Rhonda advises, “Try to replace ‘either/or’ with ‘and’ thinking. Pay attention to the content of what is being said as well as the actions and emotions of others, as well as yourself. Keep dialogue ongoing and realize it may take several conversations and/or meetings to come to a conclusion, decision or path forward.”

To wrap up, I strongly suggest creating a communication plan for any major ask, negotiation or high stakes conversation. Prepared communication plans help you to stay on point, avoid reactive or inflammatory language and help you feel less anxious. Your communication plan should include all of the critical facts you want to address to make your case in bullet points. Also include a list of questions you want to ask and the goal you hope to achieve from the meeting which you should state directly.

There’s nothing wrong with taking in a small sheet of paper with your talking points into a meeting and referencing those points as needed. It helps you to remember everything you need to express and allows you to take notes during the dialogue.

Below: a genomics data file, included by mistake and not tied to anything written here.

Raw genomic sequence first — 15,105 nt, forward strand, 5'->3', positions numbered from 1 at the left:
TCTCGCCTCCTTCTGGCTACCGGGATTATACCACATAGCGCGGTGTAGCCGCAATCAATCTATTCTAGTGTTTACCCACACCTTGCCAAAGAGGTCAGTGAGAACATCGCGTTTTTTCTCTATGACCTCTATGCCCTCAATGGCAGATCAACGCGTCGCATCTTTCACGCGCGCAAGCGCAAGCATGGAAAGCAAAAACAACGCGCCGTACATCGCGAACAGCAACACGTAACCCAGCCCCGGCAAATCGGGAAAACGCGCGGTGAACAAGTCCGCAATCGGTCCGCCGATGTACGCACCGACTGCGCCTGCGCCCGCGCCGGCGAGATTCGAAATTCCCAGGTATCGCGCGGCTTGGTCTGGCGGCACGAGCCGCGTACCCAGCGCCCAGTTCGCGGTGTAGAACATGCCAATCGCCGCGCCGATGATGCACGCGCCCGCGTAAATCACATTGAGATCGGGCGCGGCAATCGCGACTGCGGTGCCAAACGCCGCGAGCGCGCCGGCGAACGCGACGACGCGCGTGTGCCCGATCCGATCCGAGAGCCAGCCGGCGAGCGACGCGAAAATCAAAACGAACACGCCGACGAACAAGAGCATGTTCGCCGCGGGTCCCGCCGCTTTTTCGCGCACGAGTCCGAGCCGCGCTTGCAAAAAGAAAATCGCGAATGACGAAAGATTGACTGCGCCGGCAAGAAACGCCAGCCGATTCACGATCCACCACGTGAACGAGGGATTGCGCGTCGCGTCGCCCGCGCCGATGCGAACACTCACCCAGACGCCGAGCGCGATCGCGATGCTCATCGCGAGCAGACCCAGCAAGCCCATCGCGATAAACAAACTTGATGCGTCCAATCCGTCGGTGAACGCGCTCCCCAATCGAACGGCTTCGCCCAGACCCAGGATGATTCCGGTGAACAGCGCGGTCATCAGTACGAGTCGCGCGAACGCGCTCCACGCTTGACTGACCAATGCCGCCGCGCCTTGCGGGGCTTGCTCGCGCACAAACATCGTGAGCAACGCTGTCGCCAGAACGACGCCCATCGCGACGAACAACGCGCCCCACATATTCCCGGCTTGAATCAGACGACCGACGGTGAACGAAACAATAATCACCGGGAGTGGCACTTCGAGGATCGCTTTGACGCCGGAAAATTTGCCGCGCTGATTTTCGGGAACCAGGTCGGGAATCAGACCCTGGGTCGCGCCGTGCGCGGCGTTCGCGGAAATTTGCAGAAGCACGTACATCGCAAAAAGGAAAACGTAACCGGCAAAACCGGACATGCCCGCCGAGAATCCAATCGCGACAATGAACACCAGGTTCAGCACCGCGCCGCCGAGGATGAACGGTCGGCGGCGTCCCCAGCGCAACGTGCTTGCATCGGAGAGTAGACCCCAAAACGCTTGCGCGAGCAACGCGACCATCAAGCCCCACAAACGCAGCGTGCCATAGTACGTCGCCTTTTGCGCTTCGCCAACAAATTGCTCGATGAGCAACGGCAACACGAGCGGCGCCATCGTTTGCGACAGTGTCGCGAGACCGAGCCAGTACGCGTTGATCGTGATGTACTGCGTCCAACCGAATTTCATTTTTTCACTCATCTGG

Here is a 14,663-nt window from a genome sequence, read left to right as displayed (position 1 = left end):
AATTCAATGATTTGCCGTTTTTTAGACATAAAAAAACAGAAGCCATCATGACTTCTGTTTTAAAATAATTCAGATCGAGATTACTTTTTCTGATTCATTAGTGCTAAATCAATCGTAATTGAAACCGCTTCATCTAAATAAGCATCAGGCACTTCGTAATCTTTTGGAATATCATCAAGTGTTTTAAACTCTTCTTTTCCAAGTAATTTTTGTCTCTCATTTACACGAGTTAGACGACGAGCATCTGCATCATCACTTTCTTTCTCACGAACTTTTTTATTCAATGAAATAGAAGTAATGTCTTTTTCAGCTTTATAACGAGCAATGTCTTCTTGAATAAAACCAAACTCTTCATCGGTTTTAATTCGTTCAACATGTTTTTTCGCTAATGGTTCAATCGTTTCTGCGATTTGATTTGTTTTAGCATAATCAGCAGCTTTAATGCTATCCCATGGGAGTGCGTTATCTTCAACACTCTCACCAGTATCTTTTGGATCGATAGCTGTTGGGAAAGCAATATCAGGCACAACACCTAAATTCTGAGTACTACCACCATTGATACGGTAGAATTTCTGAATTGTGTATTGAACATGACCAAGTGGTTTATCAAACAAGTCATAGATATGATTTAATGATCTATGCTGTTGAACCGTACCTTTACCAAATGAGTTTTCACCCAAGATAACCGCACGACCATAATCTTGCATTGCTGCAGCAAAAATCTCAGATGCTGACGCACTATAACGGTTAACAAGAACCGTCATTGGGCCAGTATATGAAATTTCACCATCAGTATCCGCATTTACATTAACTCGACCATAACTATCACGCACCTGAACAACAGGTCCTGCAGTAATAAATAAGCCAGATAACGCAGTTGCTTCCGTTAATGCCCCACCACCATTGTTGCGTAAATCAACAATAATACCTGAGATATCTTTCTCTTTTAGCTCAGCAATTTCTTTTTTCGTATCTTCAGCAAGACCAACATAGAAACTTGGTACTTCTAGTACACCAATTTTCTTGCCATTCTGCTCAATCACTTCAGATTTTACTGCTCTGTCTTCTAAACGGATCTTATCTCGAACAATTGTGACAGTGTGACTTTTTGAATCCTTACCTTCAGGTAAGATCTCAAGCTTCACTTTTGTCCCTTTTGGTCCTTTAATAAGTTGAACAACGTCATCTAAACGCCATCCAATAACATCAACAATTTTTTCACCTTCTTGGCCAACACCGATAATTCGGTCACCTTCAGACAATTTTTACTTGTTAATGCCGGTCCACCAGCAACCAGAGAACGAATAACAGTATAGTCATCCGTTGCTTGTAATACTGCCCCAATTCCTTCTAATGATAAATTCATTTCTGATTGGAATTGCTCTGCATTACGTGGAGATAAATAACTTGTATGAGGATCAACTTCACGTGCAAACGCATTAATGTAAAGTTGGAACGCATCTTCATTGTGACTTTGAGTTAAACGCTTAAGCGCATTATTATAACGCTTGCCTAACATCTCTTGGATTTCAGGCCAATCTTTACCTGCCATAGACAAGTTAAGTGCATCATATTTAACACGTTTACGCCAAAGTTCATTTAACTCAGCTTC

Don’t forget that you are your own best resource. Invest in your own future by learning skills that will help you generate, grow and protect your wealth. If you tell yourself you aren’t good at these things you won’t bother to learn and develop the skills you need to reach your full professional and financial potential. Instead of only seeing your limitations, start looking at the possibilities of who you might become if you gave yourself a chance.

Ann marie Houghtailing is CEO of the Millionaire Girls’ Movement, author of “How I Created a Dollar Out of Thin Air” and is producing the documentary Architecting Our Own Glass Ceilings.